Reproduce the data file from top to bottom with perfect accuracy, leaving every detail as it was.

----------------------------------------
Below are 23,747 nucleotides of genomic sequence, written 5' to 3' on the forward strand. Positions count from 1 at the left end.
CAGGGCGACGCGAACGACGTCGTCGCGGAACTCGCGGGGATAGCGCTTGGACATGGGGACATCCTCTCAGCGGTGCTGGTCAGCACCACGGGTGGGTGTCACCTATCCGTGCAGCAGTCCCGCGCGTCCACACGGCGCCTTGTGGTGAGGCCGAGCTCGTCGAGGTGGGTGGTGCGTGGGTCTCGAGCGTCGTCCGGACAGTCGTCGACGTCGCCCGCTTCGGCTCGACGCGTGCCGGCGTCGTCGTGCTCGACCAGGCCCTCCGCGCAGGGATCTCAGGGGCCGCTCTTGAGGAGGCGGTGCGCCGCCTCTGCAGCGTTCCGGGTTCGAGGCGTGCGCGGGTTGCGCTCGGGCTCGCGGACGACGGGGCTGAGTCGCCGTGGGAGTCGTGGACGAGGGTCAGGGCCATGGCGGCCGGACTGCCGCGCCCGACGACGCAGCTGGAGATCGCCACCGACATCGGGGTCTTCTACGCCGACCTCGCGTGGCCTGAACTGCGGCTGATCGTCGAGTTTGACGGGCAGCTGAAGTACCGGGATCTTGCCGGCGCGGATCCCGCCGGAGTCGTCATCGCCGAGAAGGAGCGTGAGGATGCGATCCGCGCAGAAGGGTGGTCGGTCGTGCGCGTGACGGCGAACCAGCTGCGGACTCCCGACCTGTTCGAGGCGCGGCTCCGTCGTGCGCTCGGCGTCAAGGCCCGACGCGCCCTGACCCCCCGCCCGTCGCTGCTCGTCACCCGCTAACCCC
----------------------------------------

Below are 23,747 nucleotides of genomic sequence, written 5' to 3' on the forward strand. Positions count from 1 at the left end.
CAGGGCGACGCGAACGACGTCGTCGCGGAACTCGCGGGGATAGCGCTTGGACATGGGGACATCCTCTCAGCGGTGCTGGTCAGCACCACGGGTGGGTGTCACCTATCCGTGCAGCAGTCCCGCGCGTCCACACGGCGCCTTGTGGTGAGGCCGAGCTCGTCGAGGTGGGTGGTGCGTGGGTCTCGAGCGTCGTCCGGACAGTCGTCGACGTCGCCCGCTTCGGCTCGACGCGTGCCGGCGTCGTCGTGCTCGACCAGGCCCTCCGCGCAGGGATCTCAGGGGCCGCTCTTGAGGAGGCGGTGCGCCGCCTCTGCAGCGTTCCGGGTTCGAGGCGTGCGCGGGTTGCGCTCGGGCTCGCGGACGACGGGGCTGAGTCGCCGTGGGAGTCGTGGACGAGGGTCAGGGCCATGGCGGCCGGACTGCCGCGCCCGACGACGCAGCTGGAGATCGCCACCGACATCGGGGTCTTCTACGCCGACCTCGCGTGGCCTGAACTGCGGCTGATCGTCGAGTTTGACGGGCAGCTGAAGTACCGGGATCTTGCCGGCGCGGATCCCGCCGGAGTCGTCATCGCCGAGAAGGAGCGTGAGGATGCGATCCGCGCAGAAGGGTGGTCGGTCGTGCGCGTGACGGCGAACCAGCTGCGGACTCCCGACCTGTTCGAGGCGCGGCTCCGTCGTGCGCTCGGCGTCAAGGCCCGACGCGCCCTGACCCCCCGCCCGTCGCTGCTCGTCACCCGCTAACCCC